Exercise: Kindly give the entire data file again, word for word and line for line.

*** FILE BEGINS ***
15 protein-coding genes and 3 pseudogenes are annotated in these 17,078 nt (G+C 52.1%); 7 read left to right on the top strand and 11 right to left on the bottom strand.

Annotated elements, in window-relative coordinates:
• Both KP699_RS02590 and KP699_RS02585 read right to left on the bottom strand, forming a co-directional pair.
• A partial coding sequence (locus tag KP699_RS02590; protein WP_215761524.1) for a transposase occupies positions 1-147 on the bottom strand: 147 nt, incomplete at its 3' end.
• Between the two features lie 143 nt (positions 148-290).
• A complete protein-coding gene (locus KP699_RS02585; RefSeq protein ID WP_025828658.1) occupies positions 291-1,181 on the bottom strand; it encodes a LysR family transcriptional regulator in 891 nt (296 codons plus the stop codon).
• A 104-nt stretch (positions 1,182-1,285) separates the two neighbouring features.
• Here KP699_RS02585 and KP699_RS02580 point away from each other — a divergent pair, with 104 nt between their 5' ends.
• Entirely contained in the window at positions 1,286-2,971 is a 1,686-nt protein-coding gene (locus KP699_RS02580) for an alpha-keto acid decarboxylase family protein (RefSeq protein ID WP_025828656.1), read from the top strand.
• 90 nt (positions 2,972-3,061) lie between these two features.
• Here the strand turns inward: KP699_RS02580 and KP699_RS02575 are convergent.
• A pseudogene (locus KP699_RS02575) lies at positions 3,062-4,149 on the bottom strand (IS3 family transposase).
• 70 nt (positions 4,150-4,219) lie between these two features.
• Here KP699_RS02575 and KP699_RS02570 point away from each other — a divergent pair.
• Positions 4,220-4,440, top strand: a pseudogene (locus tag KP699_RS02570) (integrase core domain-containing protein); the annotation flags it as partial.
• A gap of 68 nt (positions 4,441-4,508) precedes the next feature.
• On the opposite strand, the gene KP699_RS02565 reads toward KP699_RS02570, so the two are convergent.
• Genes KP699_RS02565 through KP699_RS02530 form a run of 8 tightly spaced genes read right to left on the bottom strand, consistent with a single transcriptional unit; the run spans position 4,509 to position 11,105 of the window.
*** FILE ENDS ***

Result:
15 protein-coding genes and 3 pseudogenes are annotated in these 17,078 nt (G+C 52.1%); 7 read left to right on the top strand and 11 right to left on the bottom strand.

Annotated elements, in window-relative coordinates:
• Both KP699_RS02590 and KP699_RS02585 read right to left on the bottom strand, forming a co-directional pair.
• A partial coding sequence (locus tag KP699_RS02590; protein WP_215761524.1) for a transposase occupies positions 1-147 on the bottom strand: 147 nt, incomplete at its 3' end.
• Between the two features lie 143 nt (positions 148-290).
• A complete protein-coding gene (locus KP699_RS02585; RefSeq protein ID WP_025828658.1) occupies positions 291-1,181 on the bottom strand; it encodes a LysR family transcriptional regulator in 891 nt (296 codons plus the stop codon).
• A 104-nt stretch (positions 1,182-1,285) separates the two neighbouring features.
• Here KP699_RS02585 and KP699_RS02580 point away from each other — a divergent pair, with 104 nt between their 5' ends.
• Entirely contained in the window at positions 1,286-2,971 is a 1,686-nt protein-coding gene (locus KP699_RS02580) for an alpha-keto acid decarboxylase family protein (RefSeq protein ID WP_025828656.1), read from the top strand.
• 90 nt (positions 2,972-3,061) lie between these two features.
• Here the strand turns inward: KP699_RS02580 and KP699_RS02575 are convergent.
• A pseudogene (locus KP699_RS02575) lies at positions 3,062-4,149 on the bottom strand (IS3 family transposase).
• 70 nt (positions 4,150-4,219) lie between these two features.
• Here KP699_RS02575 and KP699_RS02570 point away from each other — a divergent pair.
• Positions 4,220-4,440, top strand: a pseudogene (locus tag KP699_RS02570) (integrase core domain-containing protein); the annotation flags it as partial.
• A gap of 68 nt (positions 4,441-4,508) precedes the next feature.
• On the opposite strand, the gene KP699_RS02565 reads toward KP699_RS02570, so the two are convergent.
• Genes KP699_RS02565 through KP699_RS02530 form a run of 8 tightly spaced genes read right to left on the bottom strand, consistent with a single transcriptional unit; the run spans position 4,509 to position 11,105 of the window.